The Museum is situated one mile S.W. of Great Glenham east of the B1116 (Hacheston - Framlingham Road) Turn off through Parham village or turn off the A12 directly opposite Glenham Hall.
General Information from the Museum Chairman:- Mr.Colin Durrant (01473 711275)
On 2nd. July 2000, a reunion, sponsored by the British Resistance Organisation Museum, was held at the Museum, Parham Suffolk. Some 60 Auxiliers and their guests attended, and the Honoured Guests included Lord Ironside, whose father, Field Marshall Sir Edmund Ironside was C-in-C Home Forces in 1940 and Brigadier G.H.B.Beyts,DSO,MBE,MC who had been responsible for the training programme for the Auxunits at their Coleshill H.Q.
Tribute was paid to those members of the Auxiliary Units - Scout Sections, who, subsequently serving with the SAS Regiment, were killed in N.W.Europe and which included the four members of the Regiment massacred during Operation Bulbasket.
Details available nearer this date from the Museum contacts following.
1. "The Last Ditch" by David Lampe. Cassell 1968. ISBN 304925195 220pp.
The original and still definitive history of the Auxunits. Unfortunately out of print, but copies available in some libraries.
2."Resisting the Nazi Invader" by Arthur Ward. Constable 1997 ISBN 0 09476 750 5 133pp.
More recent history of the Home Front in general and the Auxunits in particular.. Contains many coloured photographs and authentic reconstructions.
3. "Auxiliary Units - History and Achievements 1940-1944" by Andy Taylor. Published by the B.R.O.Museum Parham. 1998 £5.50 41pp. Based on a detailed report written in Oct.1944 by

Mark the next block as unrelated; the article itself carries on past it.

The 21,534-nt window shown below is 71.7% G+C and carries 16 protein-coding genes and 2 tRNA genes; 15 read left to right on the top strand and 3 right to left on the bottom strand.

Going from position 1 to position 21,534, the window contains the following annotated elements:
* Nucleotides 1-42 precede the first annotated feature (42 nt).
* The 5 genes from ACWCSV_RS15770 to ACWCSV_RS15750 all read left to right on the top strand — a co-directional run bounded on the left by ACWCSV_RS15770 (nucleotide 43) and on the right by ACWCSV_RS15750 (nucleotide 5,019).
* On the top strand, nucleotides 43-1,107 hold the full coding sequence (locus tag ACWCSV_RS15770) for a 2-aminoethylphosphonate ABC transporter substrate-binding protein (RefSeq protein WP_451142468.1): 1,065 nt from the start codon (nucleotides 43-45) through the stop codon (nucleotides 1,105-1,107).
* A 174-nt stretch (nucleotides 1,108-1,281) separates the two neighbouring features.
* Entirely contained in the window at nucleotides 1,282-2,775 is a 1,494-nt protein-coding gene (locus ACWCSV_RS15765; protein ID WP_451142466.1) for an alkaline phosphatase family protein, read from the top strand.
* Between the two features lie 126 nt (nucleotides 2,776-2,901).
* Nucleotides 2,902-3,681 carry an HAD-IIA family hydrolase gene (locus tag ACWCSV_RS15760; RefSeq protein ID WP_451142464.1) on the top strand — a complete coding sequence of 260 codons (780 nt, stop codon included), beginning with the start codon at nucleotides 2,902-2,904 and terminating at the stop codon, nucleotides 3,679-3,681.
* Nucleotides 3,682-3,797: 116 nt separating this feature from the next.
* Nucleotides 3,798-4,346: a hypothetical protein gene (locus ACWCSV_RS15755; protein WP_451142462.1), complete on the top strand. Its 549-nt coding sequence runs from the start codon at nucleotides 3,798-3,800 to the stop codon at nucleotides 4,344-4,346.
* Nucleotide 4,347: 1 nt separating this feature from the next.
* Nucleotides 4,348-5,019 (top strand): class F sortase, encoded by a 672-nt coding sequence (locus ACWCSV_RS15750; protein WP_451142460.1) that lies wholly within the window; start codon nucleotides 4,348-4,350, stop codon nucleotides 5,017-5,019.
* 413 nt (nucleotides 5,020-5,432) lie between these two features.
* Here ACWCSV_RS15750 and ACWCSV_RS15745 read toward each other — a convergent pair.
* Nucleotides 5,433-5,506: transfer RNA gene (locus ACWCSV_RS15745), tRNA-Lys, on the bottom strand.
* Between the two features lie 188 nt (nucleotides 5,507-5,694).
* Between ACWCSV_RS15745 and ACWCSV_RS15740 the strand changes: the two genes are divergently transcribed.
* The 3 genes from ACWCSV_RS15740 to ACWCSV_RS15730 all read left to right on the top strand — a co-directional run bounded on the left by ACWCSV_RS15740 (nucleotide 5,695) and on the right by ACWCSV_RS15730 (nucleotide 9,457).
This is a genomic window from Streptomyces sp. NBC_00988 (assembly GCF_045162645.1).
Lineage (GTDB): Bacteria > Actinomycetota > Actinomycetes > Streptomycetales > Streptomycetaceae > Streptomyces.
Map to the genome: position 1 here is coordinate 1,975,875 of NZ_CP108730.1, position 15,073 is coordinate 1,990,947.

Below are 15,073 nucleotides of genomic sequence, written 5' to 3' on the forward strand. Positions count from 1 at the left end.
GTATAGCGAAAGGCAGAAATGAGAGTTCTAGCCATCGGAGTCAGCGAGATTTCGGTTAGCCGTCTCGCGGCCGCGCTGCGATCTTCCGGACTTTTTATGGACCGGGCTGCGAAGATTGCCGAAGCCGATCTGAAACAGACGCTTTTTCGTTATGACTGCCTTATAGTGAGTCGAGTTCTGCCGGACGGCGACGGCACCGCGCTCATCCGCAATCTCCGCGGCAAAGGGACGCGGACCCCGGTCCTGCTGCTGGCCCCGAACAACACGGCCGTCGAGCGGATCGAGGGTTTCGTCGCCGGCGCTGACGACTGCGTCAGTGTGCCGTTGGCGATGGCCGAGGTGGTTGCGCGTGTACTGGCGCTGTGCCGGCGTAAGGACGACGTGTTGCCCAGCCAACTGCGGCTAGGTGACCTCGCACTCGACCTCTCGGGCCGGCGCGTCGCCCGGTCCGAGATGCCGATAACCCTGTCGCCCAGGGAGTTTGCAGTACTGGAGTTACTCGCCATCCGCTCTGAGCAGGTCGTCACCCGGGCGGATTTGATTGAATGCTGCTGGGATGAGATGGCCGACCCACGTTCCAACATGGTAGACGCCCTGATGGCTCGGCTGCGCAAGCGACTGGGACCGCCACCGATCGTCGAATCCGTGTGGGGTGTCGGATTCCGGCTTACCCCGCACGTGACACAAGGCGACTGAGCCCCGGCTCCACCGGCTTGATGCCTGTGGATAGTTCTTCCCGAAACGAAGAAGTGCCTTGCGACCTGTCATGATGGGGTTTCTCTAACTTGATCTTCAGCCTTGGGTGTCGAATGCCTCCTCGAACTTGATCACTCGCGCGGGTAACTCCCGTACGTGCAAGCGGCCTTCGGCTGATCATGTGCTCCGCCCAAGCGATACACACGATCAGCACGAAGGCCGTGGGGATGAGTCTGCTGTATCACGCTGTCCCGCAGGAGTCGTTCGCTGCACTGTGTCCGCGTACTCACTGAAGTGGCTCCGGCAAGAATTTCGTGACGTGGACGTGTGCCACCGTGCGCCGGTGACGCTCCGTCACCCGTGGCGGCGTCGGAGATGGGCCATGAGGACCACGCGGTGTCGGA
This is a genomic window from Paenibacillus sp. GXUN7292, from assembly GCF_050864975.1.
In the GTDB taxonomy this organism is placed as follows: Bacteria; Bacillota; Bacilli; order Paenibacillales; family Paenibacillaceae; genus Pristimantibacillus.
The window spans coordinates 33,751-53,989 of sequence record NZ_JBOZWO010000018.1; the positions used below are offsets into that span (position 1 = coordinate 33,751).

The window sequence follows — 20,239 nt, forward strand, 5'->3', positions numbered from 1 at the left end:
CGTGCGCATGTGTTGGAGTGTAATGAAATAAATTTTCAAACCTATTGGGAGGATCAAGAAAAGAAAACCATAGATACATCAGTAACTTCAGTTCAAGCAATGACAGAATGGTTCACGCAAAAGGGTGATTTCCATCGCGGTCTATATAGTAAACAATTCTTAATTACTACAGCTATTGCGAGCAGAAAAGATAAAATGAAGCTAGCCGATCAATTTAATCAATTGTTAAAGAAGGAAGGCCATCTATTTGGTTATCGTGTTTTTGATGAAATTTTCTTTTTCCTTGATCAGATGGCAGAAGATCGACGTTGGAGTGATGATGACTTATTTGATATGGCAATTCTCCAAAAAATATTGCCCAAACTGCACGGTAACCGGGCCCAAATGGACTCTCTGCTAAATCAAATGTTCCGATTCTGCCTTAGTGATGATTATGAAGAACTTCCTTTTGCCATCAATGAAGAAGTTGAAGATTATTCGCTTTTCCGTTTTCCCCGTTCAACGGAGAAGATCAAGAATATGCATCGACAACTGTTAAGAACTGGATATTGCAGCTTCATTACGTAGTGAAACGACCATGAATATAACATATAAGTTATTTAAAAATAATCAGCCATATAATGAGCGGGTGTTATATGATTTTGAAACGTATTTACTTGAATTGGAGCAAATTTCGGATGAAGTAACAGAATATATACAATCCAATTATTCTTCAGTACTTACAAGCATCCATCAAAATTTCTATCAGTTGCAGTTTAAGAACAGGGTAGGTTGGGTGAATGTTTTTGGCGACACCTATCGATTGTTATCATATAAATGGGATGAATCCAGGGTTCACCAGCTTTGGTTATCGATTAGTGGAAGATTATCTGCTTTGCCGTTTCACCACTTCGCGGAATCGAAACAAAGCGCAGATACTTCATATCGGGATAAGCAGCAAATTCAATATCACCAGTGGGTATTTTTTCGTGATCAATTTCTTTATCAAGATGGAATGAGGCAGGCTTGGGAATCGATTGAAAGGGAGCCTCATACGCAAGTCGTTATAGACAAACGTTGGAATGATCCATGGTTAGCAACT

Major N.V.Oxenden who was Training Officer at Coleshill from 1941-1944 and therefore authentic.
4. "The Secret Sussex Resistance" by Stewart Angell. Middleton Press (01323)768073. 83pp.
Comprehensive history of the Sussex patrols, with photographs of their O.B's
5. "Suffolk's Secret Army" by Geoff.Dewing 89 Kings Close East Molesey.Surrey.KT8 9DG. 1996 21pp.
ISBN 1 873 793 82 0. Brief history of the Suffolk patrols.
6. "Churchill's Secret Army and other recollections" by A.E.Cocks.The Book Guild ISBN 0 86332 659 1 5.
Autobiography of the Author, including his Auxunit service. 1992. 160pp.
7. "All-in Fighting" by W.E.Fairburn. Originally published 1942, since available in paperback. Standard work on unarmed combat by the co-inventor of the F.S.fighting knife. Does not contain Queensbury's Rules!
8. "Somerset v.Hitler" by Donald Brown, Countryside Books or see Contacts.
Sussex S.Angell (01323) 768073
B.R.O.Museum. Projects Co-ordinator. A.Taylor (01206) 844041
Editor/Researcher. J.Warwicker (01728) 663488
Dedicated to the members of the British Resistance Organisation who, at a time when their Country was in Mortal Danger were prepared to Defend it by Force of Arms, and with their Lives if need be.
contributed by G.E.Bradford (01962) 868096.